The story of St. Thomas 7-Hot Pepper Sauce. As told by the chickens who made it possible.

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Which came first, the chicken or the egg?  In the case of St. Thomas 7-Hot Pepper Sauce, it was definitely the chicken.  Without the chicken, there wouldn’t be the fertilizer to grow the hot peppers to make the hot sauce that the sent kids from the St. Thomas projects in New Orleans Lower Garden District off to college.

And without the chickens, Derek Hoeferlin and his architectural students from Washington University would not have had reason to take interest in this little community garden which has begun to harbor interest for it’s uniquely designed “urban chicken coop”, the story of its recovery post-Katrina and the sustainability recipe it holds for other communities across America.

In 1997 Noel Jones started a community garden on a little plot of land adjacent to the St. Thomas projects.  The neighborhood kids watched Noel build the garden and gradually one by one became its most ardent laborers.  Pre-Katrina there were up to 30 kids a year working regularly in the garden and voluntarily participating in a program that kept them mostly out of trouble and even sent some of them off to college.

St. Thomas 7-Hot Pepper sauce was an idea born out of this program when the USDA offered the group a grant to help them start a business that would create a revenue stream and keep the program alive.  On a deadline of 8 months, the group came up with the recipe, bottling source, bottles, grower support network, packaging and every other detail necessary to meet the USDA requirements for selling a bottle of hot sauce.

Selling to farmer’s markets and a few retailers, “We could never keep up with the orders” Earl Antwine told me.  “Even with the addition of the 90 lbs. of peppers from other farms on top of our 10lbs, the little burning fingers that seeded those peppers just couldn’t keep up with local demand for our hot sauce”.  But the hot sauce was a big success until Katrina hit.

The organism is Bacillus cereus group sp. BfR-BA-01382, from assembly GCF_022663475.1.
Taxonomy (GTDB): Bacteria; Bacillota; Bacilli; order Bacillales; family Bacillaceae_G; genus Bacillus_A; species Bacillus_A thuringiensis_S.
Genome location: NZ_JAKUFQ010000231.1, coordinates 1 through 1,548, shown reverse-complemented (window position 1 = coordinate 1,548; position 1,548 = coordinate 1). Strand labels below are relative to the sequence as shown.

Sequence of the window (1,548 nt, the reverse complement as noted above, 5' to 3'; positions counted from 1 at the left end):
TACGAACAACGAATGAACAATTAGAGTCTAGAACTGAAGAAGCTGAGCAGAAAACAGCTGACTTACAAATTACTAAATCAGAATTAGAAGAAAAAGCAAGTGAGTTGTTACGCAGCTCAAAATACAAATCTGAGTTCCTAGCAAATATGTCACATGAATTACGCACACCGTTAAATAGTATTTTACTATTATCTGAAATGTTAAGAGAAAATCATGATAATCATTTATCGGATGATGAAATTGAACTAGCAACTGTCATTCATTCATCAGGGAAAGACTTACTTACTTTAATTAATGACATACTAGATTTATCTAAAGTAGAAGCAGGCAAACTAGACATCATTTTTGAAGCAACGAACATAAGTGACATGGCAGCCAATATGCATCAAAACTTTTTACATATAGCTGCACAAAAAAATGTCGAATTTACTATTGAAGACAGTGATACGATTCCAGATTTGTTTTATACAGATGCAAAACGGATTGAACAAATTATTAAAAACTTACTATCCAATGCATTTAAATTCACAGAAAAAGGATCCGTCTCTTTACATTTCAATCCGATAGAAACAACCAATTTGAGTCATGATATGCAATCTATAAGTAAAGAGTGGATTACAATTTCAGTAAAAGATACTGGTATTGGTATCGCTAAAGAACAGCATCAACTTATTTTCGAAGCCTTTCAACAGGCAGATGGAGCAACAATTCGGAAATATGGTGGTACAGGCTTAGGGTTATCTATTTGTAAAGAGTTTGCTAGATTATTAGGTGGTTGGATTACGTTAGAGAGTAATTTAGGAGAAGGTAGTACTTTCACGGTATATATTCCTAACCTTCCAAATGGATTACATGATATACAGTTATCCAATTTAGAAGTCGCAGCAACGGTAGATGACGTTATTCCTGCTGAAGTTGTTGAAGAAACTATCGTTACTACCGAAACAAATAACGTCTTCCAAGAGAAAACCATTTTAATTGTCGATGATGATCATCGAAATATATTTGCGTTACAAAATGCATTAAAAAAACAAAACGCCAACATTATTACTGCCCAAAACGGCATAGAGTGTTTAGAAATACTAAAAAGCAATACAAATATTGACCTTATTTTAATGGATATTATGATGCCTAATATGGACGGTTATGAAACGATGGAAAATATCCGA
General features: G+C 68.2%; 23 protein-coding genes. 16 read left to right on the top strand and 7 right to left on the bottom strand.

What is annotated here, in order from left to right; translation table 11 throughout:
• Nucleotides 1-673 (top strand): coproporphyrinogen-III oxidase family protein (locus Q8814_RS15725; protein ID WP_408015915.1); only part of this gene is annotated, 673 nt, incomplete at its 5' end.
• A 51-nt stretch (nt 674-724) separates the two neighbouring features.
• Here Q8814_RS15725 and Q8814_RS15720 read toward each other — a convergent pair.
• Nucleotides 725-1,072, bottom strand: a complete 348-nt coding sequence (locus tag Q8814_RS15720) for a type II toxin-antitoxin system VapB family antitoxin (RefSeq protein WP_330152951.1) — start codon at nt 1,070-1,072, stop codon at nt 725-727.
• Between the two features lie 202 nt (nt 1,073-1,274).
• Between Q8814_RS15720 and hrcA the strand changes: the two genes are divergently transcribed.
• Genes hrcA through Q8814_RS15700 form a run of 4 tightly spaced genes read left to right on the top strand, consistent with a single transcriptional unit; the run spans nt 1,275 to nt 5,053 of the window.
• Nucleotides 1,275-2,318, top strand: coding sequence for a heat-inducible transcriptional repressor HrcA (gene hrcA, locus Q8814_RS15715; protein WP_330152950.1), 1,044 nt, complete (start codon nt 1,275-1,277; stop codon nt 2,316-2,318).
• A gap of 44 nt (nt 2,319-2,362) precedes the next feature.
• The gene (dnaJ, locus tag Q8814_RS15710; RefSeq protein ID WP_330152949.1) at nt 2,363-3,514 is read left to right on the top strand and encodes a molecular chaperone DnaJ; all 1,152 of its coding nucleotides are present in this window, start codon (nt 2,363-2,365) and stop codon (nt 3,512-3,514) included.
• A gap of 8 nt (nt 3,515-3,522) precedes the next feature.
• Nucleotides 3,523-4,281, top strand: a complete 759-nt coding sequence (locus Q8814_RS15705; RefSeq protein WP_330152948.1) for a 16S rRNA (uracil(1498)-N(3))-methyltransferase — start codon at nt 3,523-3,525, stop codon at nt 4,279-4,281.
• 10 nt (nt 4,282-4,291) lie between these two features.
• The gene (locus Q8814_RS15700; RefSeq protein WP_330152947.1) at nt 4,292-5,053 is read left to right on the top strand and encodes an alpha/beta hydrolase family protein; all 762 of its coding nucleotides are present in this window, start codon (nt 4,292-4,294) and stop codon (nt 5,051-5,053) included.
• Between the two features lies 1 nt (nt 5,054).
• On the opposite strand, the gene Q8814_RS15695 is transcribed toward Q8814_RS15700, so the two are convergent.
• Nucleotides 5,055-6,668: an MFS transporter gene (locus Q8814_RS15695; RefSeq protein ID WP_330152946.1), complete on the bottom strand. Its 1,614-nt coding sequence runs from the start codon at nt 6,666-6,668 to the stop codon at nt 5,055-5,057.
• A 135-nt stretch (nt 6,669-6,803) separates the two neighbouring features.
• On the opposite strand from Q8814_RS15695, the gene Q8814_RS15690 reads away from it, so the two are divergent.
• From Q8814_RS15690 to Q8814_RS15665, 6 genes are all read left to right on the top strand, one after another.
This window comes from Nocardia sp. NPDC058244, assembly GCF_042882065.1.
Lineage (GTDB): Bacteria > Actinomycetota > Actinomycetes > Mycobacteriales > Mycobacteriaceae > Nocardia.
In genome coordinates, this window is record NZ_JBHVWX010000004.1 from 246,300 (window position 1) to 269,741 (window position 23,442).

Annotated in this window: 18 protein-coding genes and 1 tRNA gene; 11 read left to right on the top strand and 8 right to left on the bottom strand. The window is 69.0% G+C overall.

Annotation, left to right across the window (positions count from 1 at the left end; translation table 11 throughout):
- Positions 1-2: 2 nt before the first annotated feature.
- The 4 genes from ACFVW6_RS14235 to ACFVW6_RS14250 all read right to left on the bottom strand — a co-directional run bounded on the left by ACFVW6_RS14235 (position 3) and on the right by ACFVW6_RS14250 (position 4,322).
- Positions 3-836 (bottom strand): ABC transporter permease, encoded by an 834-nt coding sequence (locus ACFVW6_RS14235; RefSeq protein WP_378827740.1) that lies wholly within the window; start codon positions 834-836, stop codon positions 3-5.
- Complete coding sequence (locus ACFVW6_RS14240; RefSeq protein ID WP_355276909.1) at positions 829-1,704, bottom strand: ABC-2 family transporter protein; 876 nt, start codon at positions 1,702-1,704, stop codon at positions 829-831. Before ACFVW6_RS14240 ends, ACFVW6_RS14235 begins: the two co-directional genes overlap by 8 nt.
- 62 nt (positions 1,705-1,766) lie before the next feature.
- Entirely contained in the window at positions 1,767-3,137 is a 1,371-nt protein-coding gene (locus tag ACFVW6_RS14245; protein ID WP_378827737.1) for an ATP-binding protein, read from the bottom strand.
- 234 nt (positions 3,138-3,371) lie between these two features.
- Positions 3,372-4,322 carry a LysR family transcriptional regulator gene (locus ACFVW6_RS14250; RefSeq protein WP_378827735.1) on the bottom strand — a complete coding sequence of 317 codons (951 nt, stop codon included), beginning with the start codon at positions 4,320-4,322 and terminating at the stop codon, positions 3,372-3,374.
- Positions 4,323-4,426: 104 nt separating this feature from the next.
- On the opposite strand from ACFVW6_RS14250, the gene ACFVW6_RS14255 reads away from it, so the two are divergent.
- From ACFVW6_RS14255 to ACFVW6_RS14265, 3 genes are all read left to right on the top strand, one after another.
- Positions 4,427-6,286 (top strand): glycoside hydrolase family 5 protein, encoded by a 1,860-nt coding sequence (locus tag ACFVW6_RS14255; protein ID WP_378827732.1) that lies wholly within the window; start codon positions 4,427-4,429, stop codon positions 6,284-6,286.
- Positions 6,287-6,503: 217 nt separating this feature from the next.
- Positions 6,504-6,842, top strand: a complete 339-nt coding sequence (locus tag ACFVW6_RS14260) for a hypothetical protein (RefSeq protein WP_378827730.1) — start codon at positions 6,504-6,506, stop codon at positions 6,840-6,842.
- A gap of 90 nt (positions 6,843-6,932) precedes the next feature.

Now the garden is struggling to get back up and running from its heyday pre-Katrina.  “A couple of us stayed behind to feed the animals, but mostly everybody else had to leave”, said Earl.  “The kids are just now beginning to move back so we are slowly getting our work force back.    The chickens now have a new home to protect them and give us fresh eggs every day.  And the garden is being slowly returned to a usable form”, said Antwine. Details such as funding to get the web site and phone line back up, are another story. The coop, which celebrated its one year anniversary today, withstood Hurrican Gustav and many other tropical storms of the last year so they are counting the victories as they come.

Derek Hoeferlin works on many projects like God’s Vineyard, both micro and macro to move New Orleans towards a more sustainable future.  The coop itself is an example of “incremental urbanism”, noted Hoeferlin.  “Literally we were looking for a way to contribute to a sustainable garden from both a financial and gardening aspect”.

One of the students who built the coop during his final year at Washington U., John Kleinschmidt, now a New Orleans resident, architect at Waggonner and Ball and mentor to one of the neighborhood kids working in the garden commented on the unforeseen challenges of building a low-budget, easily replicable, transportable coop that met the needs of chickens.  “Chickens need to stay warm in the winter but we needed to make sure the coop would be well-ventilated, otherwise the methane emissions could make it explode.   As a student of architecture it was certainly interesting to be studying up and building out a design to meet the needs of a chickens.I never knew there was so much to know!”

Derek is on the member council of CITYbuild Consortium of Schools, a group organized in response to Hurricane Katrina.  Additionally, this semester he  is working on a much larger scale project that is tackling the water management system in New Orleans and paralleling a professional grassroots effort, Dutch Dialogues.  “God’s Vineyard is just one of the many smaller good things happening.  The challenge is how to leverage those against mitigating realities.  We need to build on the positive momentum these efforts are creating and be smarter about how we implement a more sustainably designed New Orleans.”

If you are interested in helping God’s Vineyard get back on its feet, you can contact Earl Antwine at 504.875.8070.  Noel passed away in March of this year so Earl has his hands full, but he’d be more than happy to hear from you.

image credit: top two photos Derek Hoeferlin, third photo: author

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